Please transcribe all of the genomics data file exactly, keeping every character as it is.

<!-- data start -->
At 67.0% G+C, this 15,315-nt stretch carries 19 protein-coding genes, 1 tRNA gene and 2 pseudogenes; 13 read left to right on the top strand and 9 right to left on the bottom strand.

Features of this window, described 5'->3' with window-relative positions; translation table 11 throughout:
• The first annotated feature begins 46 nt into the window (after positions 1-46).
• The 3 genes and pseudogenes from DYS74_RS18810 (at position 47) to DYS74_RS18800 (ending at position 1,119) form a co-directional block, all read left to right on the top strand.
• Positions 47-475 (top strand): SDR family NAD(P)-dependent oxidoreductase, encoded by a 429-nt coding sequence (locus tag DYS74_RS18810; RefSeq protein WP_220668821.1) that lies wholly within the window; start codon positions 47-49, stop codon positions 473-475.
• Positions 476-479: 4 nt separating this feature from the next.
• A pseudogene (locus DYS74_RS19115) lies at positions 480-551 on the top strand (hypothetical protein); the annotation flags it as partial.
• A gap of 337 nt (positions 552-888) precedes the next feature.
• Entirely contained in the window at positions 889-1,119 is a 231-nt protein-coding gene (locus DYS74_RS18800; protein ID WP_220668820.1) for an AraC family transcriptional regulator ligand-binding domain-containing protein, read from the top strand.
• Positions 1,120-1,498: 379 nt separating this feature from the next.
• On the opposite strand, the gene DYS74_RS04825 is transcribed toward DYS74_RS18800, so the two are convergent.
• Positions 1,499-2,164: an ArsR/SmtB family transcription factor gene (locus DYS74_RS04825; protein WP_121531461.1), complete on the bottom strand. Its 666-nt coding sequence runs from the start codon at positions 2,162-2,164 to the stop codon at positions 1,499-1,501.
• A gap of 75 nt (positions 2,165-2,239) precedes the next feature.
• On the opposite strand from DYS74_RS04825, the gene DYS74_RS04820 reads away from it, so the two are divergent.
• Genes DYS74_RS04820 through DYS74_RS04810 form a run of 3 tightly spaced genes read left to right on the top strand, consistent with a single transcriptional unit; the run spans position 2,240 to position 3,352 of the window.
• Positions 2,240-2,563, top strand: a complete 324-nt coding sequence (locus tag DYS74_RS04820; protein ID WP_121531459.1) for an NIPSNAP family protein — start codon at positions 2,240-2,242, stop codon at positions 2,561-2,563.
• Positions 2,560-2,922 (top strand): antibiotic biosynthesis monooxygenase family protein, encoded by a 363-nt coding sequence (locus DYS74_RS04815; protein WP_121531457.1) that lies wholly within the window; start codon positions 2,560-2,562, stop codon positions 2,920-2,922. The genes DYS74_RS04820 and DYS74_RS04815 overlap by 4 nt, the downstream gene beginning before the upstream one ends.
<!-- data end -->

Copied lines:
At 67.0% G+C, this 15,315-nt stretch carries 19 protein-coding genes, 1 tRNA gene and 2 pseudogenes; 13 read left to right on the top strand and 9 right to left on the bottom strand.

Features of this window, described 5'->3' with window-relative positions; translation table 11 throughout:
• The first annotated feature begins 46 nt into the window (after positions 1-46).
• The 3 genes and pseudogenes from DYS74_RS18810 (at position 47) to DYS74_RS18800 (ending at position 1,119) form a co-directional block, all read left to right on the top strand.
• Positions 47-475 (top strand): SDR family NAD(P)-dependent oxidoreductase, encoded by a 429-nt coding sequence (locus tag DYS74_RS18810; RefSeq protein WP_220668821.1) that lies wholly within the window; start codon positions 47-49, stop codon positions 473-475.
• Positions 476-479: 4 nt separating this feature from the next.
• A pseudogene (locus DYS74_RS19115) lies at positions 480-551 on the top strand (hypothetical protein); the annotation flags it as partial.
• A gap of 337 nt (positions 552-888) precedes the next feature.
• Entirely contained in the window at positions 889-1,119 is a 231-nt protein-coding gene (locus DYS74_RS18800; protein ID WP_220668820.1) for an AraC family transcriptional regulator ligand-binding domain-containing protein, read from the top strand.
• Positions 1,120-1,498: 379 nt separating this feature from the next.
• On the opposite strand, the gene DYS74_RS04825 is transcribed toward DYS74_RS18800, so the two are convergent.
• Positions 1,499-2,164: an ArsR/SmtB family transcription factor gene (locus DYS74_RS04825; protein WP_121531461.1), complete on the bottom strand. Its 666-nt coding sequence runs from the start codon at positions 2,162-2,164 to the stop codon at positions 1,499-1,501.
• A gap of 75 nt (positions 2,165-2,239) precedes the next feature.
• On the opposite strand from DYS74_RS04825, the gene DYS74_RS04820 reads away from it, so the two are divergent.
• Genes DYS74_RS04820 through DYS74_RS04810 form a run of 3 tightly spaced genes read left to right on the top strand, consistent with a single transcriptional unit; the run spans position 2,240 to position 3,352 of the window.
• Positions 2,240-2,563, top strand: a complete 324-nt coding sequence (locus tag DYS74_RS04820; protein ID WP_121531459.1) for an NIPSNAP family protein — start codon at positions 2,240-2,242, stop codon at positions 2,561-2,563.
• Positions 2,560-2,922 (top strand): antibiotic biosynthesis monooxygenase family protein, encoded by a 363-nt coding sequence (locus DYS74_RS04815; protein WP_121531457.1) that lies wholly within the window; start codon positions 2,560-2,562, stop codon positions 2,920-2,922. The genes DYS74_RS04820 and DYS74_RS04815 overlap by 4 nt, the downstream gene beginning before the upstream one ends.